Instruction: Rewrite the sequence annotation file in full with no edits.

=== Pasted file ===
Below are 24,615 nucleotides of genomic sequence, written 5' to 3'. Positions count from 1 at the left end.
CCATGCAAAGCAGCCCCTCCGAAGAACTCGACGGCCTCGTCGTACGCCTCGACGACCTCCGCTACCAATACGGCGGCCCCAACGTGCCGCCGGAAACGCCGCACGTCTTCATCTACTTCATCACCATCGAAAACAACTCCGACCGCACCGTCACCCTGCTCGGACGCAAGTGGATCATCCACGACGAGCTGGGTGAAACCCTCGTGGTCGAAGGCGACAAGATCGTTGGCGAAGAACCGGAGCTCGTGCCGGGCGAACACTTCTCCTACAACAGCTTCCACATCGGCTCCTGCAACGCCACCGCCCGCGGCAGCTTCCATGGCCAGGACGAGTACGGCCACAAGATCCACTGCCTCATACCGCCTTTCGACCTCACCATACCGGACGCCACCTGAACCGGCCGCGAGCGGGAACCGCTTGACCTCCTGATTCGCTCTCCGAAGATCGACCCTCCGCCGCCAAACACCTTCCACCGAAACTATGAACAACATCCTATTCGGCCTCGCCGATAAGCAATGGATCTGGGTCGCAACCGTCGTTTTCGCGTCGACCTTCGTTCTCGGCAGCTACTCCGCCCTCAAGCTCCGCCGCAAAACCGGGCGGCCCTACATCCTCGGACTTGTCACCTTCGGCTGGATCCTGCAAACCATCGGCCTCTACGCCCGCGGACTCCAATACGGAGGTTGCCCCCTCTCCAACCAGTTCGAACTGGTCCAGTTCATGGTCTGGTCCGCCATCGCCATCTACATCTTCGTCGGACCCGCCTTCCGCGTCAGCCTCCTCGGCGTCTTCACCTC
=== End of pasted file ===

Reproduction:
Below are 24,615 nucleotides of genomic sequence, written 5' to 3'. Positions count from 1 at the left end.
CCATGCAAAGCAGCCCCTCCGAAGAACTCGACGGCCTCGTCGTACGCCTCGACGACCTCCGCTACCAATACGGCGGCCCCAACGTGCCGCCGGAAACGCCGCACGTCTTCATCTACTTCATCACCATCGAAAACAACTCCGACCGCACCGTCACCCTGCTCGGACGCAAGTGGATCATCCACGACGAGCTGGGTGAAACCCTCGTGGTCGAAGGCGACAAGATCGTTGGCGAAGAACCGGAGCTCGTGCCGGGCGAACACTTCTCCTACAACAGCTTCCACATCGGCTCCTGCAACGCCACCGCCCGCGGCAGCTTCCATGGCCAGGACGAGTACGGCCACAAGATCCACTGCCTCATACCGCCTTTCGACCTCACCATACCGGACGCCACCTGAACCGGCCGCGAGCGGGAACCGCTTGACCTCCTGATTCGCTCTCCGAAGATCGACCCTCCGCCGCCAAACACCTTCCACCGAAACTATGAACAACATCCTATTCGGCCTCGCCGATAAGCAATGGATCTGGGTCGCAACCGTCGTTTTCGCGTCGACCTTCGTTCTCGGCAGCTACTCCGCCCTCAAGCTCCGCCGCAAAACCGGGCGGCCCTACATCCTCGGACTTGTCACCTTCGGCTGGATCCTGCAAACCATCGGCCTCTACGCCCGCGGACTCCAATACGGAGGTTGCCCCCTCTCCAACCAGTTCGAACTGGTCCAGTTCATGGTCTGGTCCGCCATCGCCATCTACATCTTCGTCGGACCCGCCTTCCGCGTCAGCCTCCTCGGCGTCTTCACCTC